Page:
Regardless of how you eat it, watermelon will make your Fourth of July a memorable one.


How can you tell if a watermelon is ripe? Maturity is difficult to determine without plugging (cutting a small wedge) and testing. It is VERY important not to harvest melons when they are immature because total sugar does not increase after they come off the vine. Four commonly used methods (harvest indices) for determining watermelon maturity are: METHOD CHARACTERISTIC CHANGE IN FRUIT

1. Color of: Color of rind on the part of the "ground spot" melon touching the ground ("ground spot") changed from greenish-white to pale yellow when ripe.

2. Sound when thumped: Ripe melon emits a dull or hollow sound, compared to a clear ring of an immature fruit.

3. Condition of tendril: Tendril at the point of adjacent to stem end. attachment withers and dried out at fruit maturity.

4. Feel and appearance of: Rind feels slightly rough with rind surface dull, opaque appearance, compared to the shiny, glossy, smoother feel of an immature fruit.

In general, no one method will guarantee identification of the desired stage of fruit maturity during the critical 10-14 day period in which a typical red-fleshed watermelon passes from immature pink to red ripe to over-ripe. Indeed, these four methods are only indicators of fruit ripeness and the exact stage of maturity can only be determined by "plugging" or sampling a section of the fruit for flavor and soluble solids. Obviously, "plugging" is a destructive process and can only be used to determine the maturity of a representative sample of a grower's field on a given date. Plugging to verify the accuracy of the four non-destructive methods outlined above is highly recommended, especially for someone who is not highly experienced in assessing watermelon maturity.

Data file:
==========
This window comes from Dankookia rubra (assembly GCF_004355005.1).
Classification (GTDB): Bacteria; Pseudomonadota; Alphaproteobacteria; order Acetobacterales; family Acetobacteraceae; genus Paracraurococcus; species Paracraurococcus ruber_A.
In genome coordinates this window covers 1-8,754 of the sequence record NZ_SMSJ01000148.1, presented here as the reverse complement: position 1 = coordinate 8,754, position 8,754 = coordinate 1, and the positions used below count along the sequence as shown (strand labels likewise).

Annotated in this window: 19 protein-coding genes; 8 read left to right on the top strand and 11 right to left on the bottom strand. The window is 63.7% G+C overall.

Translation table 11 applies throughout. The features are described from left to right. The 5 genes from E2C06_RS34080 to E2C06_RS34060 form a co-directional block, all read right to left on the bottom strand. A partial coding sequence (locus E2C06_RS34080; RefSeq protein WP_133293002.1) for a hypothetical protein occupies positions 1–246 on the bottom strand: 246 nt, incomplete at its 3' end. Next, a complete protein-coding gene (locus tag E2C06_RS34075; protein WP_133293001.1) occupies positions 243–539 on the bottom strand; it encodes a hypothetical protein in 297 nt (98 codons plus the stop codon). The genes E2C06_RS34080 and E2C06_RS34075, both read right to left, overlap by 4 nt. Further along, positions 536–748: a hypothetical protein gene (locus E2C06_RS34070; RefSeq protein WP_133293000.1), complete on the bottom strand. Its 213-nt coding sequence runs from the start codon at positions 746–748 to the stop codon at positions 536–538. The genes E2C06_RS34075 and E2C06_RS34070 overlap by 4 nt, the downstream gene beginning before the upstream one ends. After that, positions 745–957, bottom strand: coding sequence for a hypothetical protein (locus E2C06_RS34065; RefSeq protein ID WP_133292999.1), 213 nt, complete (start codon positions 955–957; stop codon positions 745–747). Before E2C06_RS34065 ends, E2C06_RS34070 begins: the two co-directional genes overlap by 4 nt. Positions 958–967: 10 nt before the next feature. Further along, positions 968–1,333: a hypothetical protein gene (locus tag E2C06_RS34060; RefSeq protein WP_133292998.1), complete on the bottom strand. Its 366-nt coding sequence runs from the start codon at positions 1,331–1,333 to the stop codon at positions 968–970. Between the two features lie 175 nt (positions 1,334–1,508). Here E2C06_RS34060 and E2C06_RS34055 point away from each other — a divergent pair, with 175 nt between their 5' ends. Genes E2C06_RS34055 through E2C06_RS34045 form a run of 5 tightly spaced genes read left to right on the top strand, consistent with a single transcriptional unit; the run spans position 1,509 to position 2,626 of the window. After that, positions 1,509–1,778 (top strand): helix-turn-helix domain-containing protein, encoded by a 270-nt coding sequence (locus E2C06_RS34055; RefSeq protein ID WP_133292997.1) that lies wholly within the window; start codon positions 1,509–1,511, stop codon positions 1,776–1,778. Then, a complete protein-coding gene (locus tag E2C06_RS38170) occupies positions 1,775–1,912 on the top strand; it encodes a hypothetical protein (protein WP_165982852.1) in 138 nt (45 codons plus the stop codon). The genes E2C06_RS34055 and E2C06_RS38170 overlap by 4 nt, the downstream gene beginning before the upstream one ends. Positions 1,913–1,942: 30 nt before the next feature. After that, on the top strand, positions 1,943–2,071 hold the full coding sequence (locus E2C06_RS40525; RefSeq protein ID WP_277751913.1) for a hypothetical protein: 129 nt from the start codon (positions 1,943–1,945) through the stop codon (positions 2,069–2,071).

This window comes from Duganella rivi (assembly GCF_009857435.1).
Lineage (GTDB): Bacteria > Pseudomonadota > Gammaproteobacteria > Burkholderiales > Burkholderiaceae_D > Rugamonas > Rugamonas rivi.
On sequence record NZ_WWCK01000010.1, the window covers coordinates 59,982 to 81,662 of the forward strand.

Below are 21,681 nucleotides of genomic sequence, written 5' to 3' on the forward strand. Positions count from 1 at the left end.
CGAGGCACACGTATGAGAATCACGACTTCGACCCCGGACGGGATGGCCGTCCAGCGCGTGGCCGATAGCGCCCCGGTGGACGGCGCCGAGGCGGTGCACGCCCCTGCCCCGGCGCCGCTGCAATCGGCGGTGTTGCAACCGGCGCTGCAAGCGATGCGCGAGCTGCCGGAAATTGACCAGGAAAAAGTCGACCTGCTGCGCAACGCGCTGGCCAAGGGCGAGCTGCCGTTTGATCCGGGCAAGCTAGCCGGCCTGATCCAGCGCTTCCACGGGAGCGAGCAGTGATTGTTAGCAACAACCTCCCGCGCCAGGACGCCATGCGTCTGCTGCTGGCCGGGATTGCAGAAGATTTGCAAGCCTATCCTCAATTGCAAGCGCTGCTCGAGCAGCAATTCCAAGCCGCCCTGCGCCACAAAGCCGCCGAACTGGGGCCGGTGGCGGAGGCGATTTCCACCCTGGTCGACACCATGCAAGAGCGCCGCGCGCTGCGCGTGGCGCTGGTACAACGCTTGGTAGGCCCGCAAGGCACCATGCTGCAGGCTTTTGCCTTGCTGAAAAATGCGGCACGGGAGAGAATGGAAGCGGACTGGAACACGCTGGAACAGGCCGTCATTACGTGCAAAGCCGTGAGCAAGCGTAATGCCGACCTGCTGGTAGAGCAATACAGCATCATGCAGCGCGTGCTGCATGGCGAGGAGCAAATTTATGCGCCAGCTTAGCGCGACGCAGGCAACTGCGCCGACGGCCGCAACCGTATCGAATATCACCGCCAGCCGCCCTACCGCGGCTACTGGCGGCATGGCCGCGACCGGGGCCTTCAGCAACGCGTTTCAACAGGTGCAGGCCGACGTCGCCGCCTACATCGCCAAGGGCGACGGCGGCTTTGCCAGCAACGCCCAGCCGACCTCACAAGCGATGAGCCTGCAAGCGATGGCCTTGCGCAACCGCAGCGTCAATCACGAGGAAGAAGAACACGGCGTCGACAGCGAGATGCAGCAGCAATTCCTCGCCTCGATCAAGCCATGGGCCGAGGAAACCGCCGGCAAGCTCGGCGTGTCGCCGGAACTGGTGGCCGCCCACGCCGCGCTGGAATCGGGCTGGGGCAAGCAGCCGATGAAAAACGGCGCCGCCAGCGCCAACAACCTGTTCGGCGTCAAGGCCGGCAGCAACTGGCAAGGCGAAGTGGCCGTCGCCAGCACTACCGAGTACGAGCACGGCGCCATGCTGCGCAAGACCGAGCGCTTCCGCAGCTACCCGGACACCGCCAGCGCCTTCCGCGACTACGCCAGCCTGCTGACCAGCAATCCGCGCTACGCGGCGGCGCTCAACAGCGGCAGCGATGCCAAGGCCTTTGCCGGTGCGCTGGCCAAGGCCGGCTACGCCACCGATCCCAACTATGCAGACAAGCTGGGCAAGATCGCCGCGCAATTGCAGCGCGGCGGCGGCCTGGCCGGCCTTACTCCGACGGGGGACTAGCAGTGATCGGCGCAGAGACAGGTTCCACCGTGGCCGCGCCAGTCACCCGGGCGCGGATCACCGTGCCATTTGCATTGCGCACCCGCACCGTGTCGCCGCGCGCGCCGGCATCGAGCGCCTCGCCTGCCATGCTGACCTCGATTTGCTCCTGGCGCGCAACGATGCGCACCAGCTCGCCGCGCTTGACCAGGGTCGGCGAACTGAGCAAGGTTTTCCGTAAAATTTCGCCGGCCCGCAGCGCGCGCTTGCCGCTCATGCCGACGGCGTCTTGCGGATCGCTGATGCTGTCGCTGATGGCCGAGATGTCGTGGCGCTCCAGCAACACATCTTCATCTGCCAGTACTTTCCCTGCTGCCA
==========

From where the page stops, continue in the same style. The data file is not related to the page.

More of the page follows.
Relative fruit size is another non-destructive harvest index for estimating watermelon maturity. However, extreme caution must be exercised when using fruit size alone as a harvest index. While fruit size is characteristic for each variety at maturity fruit size can vary considerably because of difference in (a) fertility and moisture conditions of the soil, (b) plant spacing and density, and © time of year. In general, the first fruit set are the largest and fruit size becomes smaller as the season progresses. Soil productivity may even vary considerably within the same field resulting in a distinct variance in the size of mature fruit in different sections of the field the same day. The degree of reliability or effectiveness of nondestructive harvest indicates may vary among varieties. Thus, the grower or home gardener will need to adopt a strategy for harvesting each variety based on wise use of plugging to determine actual fruit quality correlated with the four nondestructive harvest indices.

Of course if you buy the Fourth of July treat in the supermarket or produce stand, the watermelon will have been harvested at the peak of maturity and will be ready to "soothe your savage thirst".


Copyright © 2024 - All Rights Reserved. PLANTanswers and are trademarks of Jerry Parsons.